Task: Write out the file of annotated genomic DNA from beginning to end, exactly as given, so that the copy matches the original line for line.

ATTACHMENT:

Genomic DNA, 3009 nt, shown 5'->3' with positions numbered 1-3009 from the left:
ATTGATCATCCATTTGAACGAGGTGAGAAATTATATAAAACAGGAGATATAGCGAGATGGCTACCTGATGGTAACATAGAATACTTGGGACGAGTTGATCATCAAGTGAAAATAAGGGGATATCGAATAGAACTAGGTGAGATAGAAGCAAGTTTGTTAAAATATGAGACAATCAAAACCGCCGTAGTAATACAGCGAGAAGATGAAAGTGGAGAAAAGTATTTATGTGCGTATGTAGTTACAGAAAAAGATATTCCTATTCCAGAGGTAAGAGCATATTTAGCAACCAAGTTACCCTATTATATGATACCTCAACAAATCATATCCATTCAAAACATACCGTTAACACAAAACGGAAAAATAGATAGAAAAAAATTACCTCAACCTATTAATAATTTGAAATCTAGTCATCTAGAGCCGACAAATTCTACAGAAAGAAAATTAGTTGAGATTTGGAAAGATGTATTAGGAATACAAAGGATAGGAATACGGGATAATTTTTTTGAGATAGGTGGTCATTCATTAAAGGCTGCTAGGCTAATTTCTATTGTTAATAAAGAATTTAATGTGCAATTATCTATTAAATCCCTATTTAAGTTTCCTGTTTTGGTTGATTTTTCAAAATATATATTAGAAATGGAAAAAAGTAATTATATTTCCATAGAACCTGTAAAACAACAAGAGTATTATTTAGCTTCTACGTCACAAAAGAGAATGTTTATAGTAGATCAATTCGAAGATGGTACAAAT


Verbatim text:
Genomic DNA, 3009 nt, shown 5'->3' with positions numbered 1-3009 from the left:
ATTGATCATCCATTTGAACGAGGTGAGAAATTATATAAAACAGGAGATATAGCGAGATGGCTACCTGATGGTAACATAGAATACTTGGGACGAGTTGATCATCAAGTGAAAATAAGGGGATATCGAATAGAACTAGGTGAGATAGAAGCAAGTTTGTTAAAATATGAGACAATCAAAACCGCCGTAGTAATACAGCGAGAAGATGAAAGTGGAGAAAAGTATTTATGTGCGTATGTAGTTACAGAAAAAGATATTCCTATTCCAGAGGTAAGAGCATATTTAGCAACCAAGTTACCCTATTATATGATACCTCAACAAATCATATCCATTCAAAACATACCGTTAACACAAAACGGAAAAATAGATAGAAAAAAATTACCTCAACCTATTAATAATTTGAAATCTAGTCATCTAGAGCCGACAAATTCTACAGAAAGAAAATTAGTTGAGATTTGGAAAGATGTATTAGGAATACAAAGGATAGGAATACGGGATAATTTTTTTGAGATAGGTGGTCATTCATTAAAGGCTGCTAGGCTAATTTCTATTGTTAATAAAGAATTTAATGTGCAATTATCTATTAAATCCCTATTTAAGTTTCCTGTTTTGGTTGATTTTTCAAAATATATATTAGAAATGGAAAAAAGTAATTATATTTCCATAGAACCTGTAAAACAACAAGAGTATTATTTAGCTTCTACGTCACAAAAGAGAATGTTTATAGTAGATCAATTCGAAGATGGTACAAAT